The actual study makes no such inference at all, and in fact is much more clear on the probable causes of suicide ideation and attempts among transgender people than Mr. Heyer’s conjecture:

Actual Study:
Those who were bullied, harassed, assaulted, or expelled because they were transgender or gender non-conforming in school also reported significantly elevated levels of suicide attempts (51% compared with 41% of our sample as a whole). Most notably, suicide attempt rates rise dramatically when teachers were the reported perpetrators: 59% for those harassed or bullied by teachers, 76% among those who were physically assaulted by teachers and 69% among those who were sexually assaulted by teachers. These numbers speak to the urgency of ending violence and harassment of transgender students by both their peers and their teachers. 
Education and income both correlate with suicide rates, with those earning $10,000 annually or less at extremely high risk (54%), while those making more than $100,000 are at comparatively lower risk (26%), while still astronomically higher than the general population. Those who have not completed college attempted suicide at higher rates (48% among those with no high school degree, 49% for those with a high school degree only, and 48% for those with some college education) while those have completed college (33%) or graduate school (31%) have sig- nificantly lower rates.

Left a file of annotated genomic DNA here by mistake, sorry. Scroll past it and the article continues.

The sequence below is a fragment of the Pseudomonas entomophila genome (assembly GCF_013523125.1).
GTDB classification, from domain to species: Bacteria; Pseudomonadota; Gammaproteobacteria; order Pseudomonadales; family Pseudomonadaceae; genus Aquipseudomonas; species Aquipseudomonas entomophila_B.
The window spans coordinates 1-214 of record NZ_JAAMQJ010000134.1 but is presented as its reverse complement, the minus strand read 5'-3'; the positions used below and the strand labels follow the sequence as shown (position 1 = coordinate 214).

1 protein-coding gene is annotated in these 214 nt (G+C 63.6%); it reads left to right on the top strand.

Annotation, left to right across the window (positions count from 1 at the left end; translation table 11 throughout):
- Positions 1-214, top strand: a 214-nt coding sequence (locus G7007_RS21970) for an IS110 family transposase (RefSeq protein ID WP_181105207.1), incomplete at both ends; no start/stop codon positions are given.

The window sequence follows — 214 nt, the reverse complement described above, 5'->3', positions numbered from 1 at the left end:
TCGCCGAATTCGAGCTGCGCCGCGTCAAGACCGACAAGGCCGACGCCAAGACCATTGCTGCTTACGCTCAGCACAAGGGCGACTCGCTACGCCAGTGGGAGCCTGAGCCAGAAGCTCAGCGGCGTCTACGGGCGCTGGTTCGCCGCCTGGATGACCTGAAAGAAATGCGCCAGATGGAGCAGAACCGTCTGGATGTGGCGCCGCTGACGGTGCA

Those who had survived violence perpetrated against them because they were transgender or gender non-conform- ing were at very high risk; 61% of physical assault survivors reported a suicide attempt, while sexual assault survi- vors reported an attempt rate of 65%.
It is disappointing to note that although Mr. Heyer has spent some time pulling his information from a couple of reasonably good community websites (Laura’s Playground, and other Transgender community websites mostly), but does not seem to have been willing to find the actual report itself and reflect upon its contents.